100 die as US bombs Paktia

Published January 1, 2002

KABUL, Dec 31: Afghan villagers said on Monday an American air strike killed more than 100 civilians as United States forces combed rugged mountain terrain for Osama bin Laden.

A cameraman in the stricken village in eastern Paktia province said he could see huge craters blasted by bombs. Amid the destruction were scraps of flesh, pools of blood and clumps of what appeared to be human hair.

A US military spokesman said the incident in Qala-i-Niazi, about four kilometres north of the provincial capital Gardez, was under investigation.

One jet, one B-52 bomber and two helicopters took part in the devastating attack.

Residents said up to 107 people had been killed, many of them women and children.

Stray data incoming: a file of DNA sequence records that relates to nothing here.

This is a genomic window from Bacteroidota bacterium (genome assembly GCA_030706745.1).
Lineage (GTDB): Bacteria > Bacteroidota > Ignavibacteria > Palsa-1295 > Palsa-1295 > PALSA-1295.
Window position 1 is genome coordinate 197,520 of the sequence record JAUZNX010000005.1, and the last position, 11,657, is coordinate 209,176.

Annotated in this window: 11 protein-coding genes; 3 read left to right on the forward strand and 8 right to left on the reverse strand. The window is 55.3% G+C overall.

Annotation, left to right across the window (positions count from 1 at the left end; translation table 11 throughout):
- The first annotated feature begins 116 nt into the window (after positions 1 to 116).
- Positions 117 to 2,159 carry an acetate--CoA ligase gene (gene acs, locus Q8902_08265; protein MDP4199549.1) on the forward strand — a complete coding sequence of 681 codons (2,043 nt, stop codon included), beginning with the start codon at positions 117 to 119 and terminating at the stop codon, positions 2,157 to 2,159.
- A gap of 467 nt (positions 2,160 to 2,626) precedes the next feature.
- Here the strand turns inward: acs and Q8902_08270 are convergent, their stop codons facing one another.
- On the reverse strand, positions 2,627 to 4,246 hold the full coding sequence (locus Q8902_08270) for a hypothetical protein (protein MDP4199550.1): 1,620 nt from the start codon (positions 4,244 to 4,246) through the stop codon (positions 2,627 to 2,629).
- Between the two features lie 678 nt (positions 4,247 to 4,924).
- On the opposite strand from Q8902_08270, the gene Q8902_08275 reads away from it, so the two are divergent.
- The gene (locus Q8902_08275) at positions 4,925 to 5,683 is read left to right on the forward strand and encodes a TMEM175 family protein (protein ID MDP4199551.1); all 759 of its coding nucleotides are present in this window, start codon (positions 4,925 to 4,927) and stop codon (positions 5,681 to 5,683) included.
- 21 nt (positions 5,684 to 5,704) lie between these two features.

Asked about the report, Major Pete Mitchell, a spokesman for US Central Command in Tampa, Florida, said: “We are aware of the incident and we are currently investigating.”

Word of the killings came just three days after new Afghan Defence Minister Mohammad Fahim appealed for an end to US bombing raids, which had already been blamed for hundreds, possibly thousands, of civilian deaths.

General Fahim said there was no point in continuing the attacks as Osama had probably fled to Pakistan and his Al Qaeda network of fighters had dispersed.

In Qala-i-Niazi, an official of the local tribal Shura said US troops had been invited to view the destruction. Eyewitnesses saw American troops and Northern Alliance forces en route to the village.

Paktia province borders Pakistan and is southwest of the jagged canyons of Tora Bora, where many Al Qaeda fighters made a last stand.—Reuters

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